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Continuing the debate on the philosophy of modern public health: social quality as a point of reference
  1. Laurent J G van der Maesena,
  2. Harry G J Nijhuisb
  1. aSISWO (Netherlands Institute for the Social Sciences), Amsterdam, the Netherlands, bMunicipal Department of Public Health, the Hague, the Netherlands
  1. Dr L J G van der Maesen, SISWO, Plantage Muidergracht 4, 1018 TV Amsterdam, the Netherlands

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Our 1994 invitation reviewed

In the second edition of 1999 of this journal Douglas Weed commented on our 1994 initiative to stimulate discussion on the philosophical foundations of public health.1 2 We are pleased with Douglas Weed's response. It enables us to develop our own views and take new steps. The unacceptable state of health in numerous countries around the world forces us to question old and new approaches in public health and policies associated with public health.3 We will reflect on various aspects of Douglas Weed's article and do so with reference to new conceptualisations of the notions of public and health as they relate to the concept of social quality.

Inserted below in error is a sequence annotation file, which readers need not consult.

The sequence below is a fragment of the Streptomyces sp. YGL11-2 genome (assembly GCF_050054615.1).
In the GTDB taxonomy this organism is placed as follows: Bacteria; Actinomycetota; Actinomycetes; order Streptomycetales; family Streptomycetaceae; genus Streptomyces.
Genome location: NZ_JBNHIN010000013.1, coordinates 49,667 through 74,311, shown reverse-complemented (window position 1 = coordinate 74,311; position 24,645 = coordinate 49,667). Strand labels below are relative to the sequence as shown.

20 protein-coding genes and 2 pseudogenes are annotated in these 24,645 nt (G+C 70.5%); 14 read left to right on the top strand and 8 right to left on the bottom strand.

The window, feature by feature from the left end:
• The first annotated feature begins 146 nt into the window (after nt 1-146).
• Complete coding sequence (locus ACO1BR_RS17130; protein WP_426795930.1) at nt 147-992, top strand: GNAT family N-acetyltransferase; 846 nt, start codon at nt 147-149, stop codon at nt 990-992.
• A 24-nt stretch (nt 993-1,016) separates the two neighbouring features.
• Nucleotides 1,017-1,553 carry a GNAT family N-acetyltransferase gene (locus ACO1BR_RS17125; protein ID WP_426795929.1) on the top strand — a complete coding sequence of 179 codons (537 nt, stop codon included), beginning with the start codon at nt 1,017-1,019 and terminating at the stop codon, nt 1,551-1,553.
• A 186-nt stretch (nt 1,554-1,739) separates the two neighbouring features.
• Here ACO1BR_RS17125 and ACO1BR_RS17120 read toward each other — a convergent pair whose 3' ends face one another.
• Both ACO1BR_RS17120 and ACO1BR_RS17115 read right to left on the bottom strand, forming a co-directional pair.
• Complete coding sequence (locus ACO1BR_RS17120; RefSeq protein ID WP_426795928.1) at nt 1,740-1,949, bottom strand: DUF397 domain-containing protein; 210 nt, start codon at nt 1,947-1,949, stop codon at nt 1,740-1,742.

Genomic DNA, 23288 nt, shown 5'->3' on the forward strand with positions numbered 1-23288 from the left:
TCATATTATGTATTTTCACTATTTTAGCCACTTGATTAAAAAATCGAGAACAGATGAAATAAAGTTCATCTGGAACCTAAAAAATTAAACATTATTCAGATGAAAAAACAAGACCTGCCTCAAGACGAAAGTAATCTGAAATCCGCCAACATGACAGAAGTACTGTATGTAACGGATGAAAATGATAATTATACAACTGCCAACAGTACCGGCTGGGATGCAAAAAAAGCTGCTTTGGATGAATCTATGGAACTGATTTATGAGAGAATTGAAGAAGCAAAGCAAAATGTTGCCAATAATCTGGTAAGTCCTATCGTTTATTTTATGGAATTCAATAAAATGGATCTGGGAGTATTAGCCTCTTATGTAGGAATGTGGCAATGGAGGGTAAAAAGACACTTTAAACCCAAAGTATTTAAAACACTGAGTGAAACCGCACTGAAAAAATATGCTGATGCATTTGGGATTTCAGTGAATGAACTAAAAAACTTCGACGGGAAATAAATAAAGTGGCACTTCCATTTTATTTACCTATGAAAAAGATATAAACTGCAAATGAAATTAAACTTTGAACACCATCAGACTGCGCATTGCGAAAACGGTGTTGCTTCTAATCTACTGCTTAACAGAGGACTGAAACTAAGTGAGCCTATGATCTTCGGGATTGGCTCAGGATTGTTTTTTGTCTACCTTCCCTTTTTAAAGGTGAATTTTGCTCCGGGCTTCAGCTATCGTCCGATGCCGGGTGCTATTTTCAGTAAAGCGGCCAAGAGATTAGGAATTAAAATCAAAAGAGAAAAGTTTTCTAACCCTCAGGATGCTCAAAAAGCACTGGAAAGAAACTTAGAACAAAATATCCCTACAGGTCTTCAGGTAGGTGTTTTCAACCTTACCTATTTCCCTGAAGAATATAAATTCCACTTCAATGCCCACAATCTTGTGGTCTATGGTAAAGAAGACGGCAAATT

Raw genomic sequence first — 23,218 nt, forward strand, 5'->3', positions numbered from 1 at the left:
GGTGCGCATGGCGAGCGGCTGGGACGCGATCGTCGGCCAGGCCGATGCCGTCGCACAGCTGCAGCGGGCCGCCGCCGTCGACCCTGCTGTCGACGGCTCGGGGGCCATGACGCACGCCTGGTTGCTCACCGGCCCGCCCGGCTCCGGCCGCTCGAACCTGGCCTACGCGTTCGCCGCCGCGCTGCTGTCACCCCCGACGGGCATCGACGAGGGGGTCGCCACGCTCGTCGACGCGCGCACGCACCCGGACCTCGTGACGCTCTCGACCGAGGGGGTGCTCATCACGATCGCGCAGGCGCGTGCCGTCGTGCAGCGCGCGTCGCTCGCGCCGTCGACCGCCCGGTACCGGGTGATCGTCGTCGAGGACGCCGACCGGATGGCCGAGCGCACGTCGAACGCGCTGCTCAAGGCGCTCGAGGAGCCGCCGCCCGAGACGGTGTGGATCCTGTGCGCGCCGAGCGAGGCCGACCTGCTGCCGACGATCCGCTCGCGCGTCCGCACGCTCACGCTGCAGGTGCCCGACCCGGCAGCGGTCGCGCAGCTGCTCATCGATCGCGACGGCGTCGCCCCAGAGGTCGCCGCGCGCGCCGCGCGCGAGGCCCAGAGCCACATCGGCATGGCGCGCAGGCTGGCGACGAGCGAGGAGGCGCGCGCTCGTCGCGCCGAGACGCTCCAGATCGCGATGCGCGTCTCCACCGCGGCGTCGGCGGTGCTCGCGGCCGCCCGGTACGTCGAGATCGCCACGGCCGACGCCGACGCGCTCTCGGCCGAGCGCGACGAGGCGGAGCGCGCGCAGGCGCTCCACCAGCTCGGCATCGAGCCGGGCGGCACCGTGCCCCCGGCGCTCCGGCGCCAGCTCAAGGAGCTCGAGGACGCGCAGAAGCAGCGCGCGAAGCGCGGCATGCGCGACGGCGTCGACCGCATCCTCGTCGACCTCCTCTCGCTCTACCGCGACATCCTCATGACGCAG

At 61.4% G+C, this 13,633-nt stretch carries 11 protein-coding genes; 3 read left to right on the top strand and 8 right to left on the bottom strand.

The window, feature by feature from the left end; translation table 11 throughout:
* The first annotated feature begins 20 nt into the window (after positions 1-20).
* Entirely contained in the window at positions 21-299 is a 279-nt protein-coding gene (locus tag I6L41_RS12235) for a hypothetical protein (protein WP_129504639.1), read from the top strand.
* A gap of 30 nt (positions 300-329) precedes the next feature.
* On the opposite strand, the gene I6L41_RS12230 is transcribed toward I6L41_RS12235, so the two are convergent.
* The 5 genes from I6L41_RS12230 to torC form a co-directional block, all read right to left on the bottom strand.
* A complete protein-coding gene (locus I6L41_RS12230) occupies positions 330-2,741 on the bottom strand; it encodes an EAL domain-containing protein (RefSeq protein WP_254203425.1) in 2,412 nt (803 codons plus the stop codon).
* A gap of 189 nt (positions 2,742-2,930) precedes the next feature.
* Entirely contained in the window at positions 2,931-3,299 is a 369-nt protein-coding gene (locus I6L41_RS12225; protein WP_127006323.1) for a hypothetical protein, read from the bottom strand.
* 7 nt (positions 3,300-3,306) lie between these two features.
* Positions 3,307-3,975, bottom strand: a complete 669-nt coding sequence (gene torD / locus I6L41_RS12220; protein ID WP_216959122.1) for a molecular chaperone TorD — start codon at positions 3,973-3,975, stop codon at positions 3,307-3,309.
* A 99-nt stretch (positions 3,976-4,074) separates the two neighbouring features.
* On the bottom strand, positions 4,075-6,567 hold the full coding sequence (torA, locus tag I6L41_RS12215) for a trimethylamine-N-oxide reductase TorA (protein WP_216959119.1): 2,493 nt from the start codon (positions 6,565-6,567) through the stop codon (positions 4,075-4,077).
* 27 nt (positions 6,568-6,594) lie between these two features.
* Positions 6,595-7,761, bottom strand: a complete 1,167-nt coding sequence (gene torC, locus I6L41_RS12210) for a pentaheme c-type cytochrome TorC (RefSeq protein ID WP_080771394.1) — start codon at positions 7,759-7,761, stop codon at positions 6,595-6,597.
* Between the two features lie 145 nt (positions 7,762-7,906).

In our 1994 contribution, we argued that mainstream epidemiology increasingly serves as a tool of molecular biology, and that consequently, social epidemiology tends to become a contradiction in terms. We state here in advance, however, that we do not criticise the significance of this scientific work in the context of medical policies, but we do have questions regarding it as the scientific cornerstone of modern public health. In 1994, theLancet editors concluded that common epidemiological research has always been based on simplistic notions of causality.4 Reference was made to the Leeds Declaration of 1993, which states that traditional epidemological methods are too blunt to dissect the complexities of today's health problems.5 The Research Unit in Health and Behavioural Chance at Edinburgh University concluded that mainstream epidemiology has little to offer in modernising public health, that its positivistic orientation underscores a principal weakness in its understanding of the social dynamics of health and disease, therefore undermining its ability to effect change in public health.6

The fundamental issue concerns what we precisely mean by the causes and effects in modern public health issues. This point was discussed by …

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